The Tories accused the Liberal government of mismanagement after MPAC decided to hold a retreat in Toronto for 1,300 employees from across the province, giving them Lego blocks for "team building" exercises.
"You can’t talk about fiscal responsibility out of one side of your mouth, and at the same time allow your employees to organize a convention right smack in the middle of the Toronto International Film Festival, when hotel and convention space are at a premium," said Tory finance critic Peter Shurman during question period.
"This is a convention where government employees will be wined and dined, the event catered by a vendor who boasts that they’ve served the likes of Oprah, Elizabeth Taylor and Karl Lagerfeld. How very TIFF of you premier."
Premier Dalton McGuinty punted the question to Finance Minister Dwight Duncan, who agreed that the MPAC employee convention in Toronto was a bad idea.
"I thought it was kind of a boneheaded thing to do," Duncan told the legislature.
"I don’t understand it. It’s not a good use of money."
MPAC defended the meeting, saying it needed to bring employees together to talk about major changes planned over the next four years that will save the agency about $20 million.
The total cost of the event was $170,000, including a suburban hotel for fewer than 100 employees and a return flight for 30 workers from northern Ontario, said MPAC chair Dan Mathieson.
"We consulted some leading change experts and they said the best way was to get everyone in a room and just lay it all out," Mathieson said in an interview.
"We looked at the cost of doing it on a regional basis and it wasn’t much of a savings because we would still have to move people around."
As for the Lego blocks, Mathieson said MPAC will be supporting Habitat for Humanity and employees will bring their three Lego pieces together to build a house, which will eventually be turned over to a family that gets a real home built by volunteers for the charitable group.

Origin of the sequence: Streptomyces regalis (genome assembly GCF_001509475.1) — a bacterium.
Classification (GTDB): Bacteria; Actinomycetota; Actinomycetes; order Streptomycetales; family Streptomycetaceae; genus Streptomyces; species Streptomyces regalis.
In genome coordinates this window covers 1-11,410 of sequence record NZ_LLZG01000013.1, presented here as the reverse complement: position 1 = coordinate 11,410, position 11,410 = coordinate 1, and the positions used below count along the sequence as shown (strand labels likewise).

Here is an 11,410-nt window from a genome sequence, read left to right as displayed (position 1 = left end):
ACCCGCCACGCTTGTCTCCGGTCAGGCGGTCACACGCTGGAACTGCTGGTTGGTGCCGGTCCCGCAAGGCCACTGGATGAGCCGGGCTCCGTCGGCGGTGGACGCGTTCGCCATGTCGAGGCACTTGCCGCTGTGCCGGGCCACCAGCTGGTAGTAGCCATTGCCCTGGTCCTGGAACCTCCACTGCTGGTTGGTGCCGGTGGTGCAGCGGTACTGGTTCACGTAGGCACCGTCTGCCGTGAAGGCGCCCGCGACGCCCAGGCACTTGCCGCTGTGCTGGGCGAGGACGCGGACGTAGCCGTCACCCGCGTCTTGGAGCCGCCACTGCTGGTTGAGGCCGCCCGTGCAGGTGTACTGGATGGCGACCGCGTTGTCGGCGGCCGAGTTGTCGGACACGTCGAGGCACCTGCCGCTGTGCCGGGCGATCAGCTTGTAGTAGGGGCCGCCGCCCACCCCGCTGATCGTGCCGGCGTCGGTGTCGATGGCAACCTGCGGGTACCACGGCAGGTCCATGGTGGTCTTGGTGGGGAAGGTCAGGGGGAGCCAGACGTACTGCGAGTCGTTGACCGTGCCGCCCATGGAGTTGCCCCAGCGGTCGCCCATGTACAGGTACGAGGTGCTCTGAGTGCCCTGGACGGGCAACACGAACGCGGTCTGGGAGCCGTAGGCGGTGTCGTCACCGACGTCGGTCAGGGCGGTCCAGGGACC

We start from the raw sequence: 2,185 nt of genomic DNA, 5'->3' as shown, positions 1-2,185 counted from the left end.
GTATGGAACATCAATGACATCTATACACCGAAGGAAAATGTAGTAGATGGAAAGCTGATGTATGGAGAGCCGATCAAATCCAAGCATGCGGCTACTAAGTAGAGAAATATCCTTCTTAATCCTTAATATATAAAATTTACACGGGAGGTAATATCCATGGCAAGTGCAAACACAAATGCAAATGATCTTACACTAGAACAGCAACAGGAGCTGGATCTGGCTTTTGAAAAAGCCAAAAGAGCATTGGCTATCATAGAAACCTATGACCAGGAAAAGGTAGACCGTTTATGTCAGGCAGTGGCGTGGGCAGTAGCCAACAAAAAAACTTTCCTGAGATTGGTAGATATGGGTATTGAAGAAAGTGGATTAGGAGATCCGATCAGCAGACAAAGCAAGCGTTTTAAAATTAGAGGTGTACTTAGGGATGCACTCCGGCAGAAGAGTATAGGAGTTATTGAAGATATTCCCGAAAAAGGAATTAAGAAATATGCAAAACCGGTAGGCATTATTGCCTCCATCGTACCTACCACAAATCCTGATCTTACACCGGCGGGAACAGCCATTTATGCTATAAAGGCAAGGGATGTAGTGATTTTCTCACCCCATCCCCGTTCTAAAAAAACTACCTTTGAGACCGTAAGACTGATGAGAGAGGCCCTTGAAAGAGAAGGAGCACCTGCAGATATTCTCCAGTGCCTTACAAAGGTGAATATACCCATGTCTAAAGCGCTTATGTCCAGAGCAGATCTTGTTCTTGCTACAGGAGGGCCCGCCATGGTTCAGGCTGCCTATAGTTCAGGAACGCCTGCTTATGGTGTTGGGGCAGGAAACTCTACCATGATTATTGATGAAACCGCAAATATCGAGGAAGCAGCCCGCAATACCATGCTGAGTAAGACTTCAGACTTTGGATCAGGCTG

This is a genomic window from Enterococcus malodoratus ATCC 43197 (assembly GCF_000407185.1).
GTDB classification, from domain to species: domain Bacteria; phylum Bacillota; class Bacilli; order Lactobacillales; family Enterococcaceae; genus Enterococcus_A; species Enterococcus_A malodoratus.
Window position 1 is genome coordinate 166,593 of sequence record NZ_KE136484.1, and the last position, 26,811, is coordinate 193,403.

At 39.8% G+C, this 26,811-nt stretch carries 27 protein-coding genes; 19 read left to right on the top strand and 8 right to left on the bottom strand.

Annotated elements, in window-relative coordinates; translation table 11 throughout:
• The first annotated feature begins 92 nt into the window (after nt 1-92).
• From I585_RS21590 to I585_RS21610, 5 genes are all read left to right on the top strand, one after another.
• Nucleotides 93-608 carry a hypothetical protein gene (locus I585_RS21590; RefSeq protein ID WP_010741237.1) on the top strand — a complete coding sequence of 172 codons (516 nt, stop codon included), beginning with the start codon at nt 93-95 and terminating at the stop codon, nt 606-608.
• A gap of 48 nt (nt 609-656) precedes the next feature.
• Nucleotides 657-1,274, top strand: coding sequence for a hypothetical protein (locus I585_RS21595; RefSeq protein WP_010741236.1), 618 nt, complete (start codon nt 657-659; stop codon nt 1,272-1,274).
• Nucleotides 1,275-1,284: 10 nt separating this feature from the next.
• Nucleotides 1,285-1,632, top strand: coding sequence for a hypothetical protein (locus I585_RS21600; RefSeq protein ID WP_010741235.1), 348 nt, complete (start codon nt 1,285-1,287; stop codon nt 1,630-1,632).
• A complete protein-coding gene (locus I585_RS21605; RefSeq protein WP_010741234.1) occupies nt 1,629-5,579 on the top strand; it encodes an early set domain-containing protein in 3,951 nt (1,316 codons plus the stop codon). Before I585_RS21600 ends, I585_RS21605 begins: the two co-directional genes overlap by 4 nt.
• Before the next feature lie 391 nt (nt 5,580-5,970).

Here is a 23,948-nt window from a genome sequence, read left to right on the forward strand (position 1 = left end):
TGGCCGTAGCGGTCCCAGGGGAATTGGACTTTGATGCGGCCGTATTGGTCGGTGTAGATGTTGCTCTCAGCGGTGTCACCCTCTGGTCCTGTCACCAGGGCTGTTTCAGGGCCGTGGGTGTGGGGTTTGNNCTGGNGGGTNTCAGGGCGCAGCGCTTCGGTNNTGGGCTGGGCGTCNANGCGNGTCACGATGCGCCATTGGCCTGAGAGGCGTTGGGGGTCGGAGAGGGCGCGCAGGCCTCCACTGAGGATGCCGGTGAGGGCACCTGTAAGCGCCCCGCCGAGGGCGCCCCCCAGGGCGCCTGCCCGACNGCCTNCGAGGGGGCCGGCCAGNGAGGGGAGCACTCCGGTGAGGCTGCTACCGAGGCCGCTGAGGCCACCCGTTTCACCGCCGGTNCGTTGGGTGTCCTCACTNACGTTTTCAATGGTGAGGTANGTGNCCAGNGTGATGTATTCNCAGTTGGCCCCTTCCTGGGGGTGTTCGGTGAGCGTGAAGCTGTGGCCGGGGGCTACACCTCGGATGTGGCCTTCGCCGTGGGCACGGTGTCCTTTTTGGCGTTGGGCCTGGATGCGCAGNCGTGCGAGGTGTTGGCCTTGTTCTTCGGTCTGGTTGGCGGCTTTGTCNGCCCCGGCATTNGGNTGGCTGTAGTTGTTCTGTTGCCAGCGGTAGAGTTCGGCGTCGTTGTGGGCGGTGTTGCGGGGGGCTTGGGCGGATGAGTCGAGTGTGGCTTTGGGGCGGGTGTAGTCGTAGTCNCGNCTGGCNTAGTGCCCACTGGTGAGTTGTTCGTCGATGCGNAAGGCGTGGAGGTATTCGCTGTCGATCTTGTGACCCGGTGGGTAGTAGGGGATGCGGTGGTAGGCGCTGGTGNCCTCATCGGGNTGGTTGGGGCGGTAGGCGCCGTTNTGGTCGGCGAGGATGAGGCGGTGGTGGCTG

A frustrated Duncan said MPAC is operated by the municipalities and the province really has no authority over it, and suggested the government would look at privatizing the agency.
"The whole MPAC construct, where I appoint members based on the recommendations of (municipalities), where we have two members, this is not acceptable," he said.
"We’re going to have a long, hard look at the future of MPAC because Teranet is running much better now the way it’s structured."
Teranet is a private company that was given a 50-year contract to run Ontario's electronic land registry system in 2010.
The New Democrats criticized Duncan's talk about privatizing MPAC, saying that kind of policy-on-the-fly from the Liberals never works.
"They got caught like a deer in the headlights with this and now they’re throwing solutions up against the wall to see what’s going to stick," said NDP Leader Andrea Horwath.
"It’s that kind of back-of-the-envelope decision making that has gotten this government into trouble time and time again."
A 2010 report from Auditor General James McCarter criticized MPAC for staff travel and hospitality expenses that "appeared excessive or otherwise inappropriate," including such things as Taylor Made golf clubs, Nintendo consoles and iPods. McCarter also found one out of every eight property assessments was more than 20 per cent higher or lower than actual sale price, and said homes that were supposed to be assessed at least once every 12 years would, at best, be evaluated once in 18 years.
The Tories say MPAC is just another example to add to the list of Liberal failings that also include scandals at the Ornge air ambulance service and eHealth Ontario.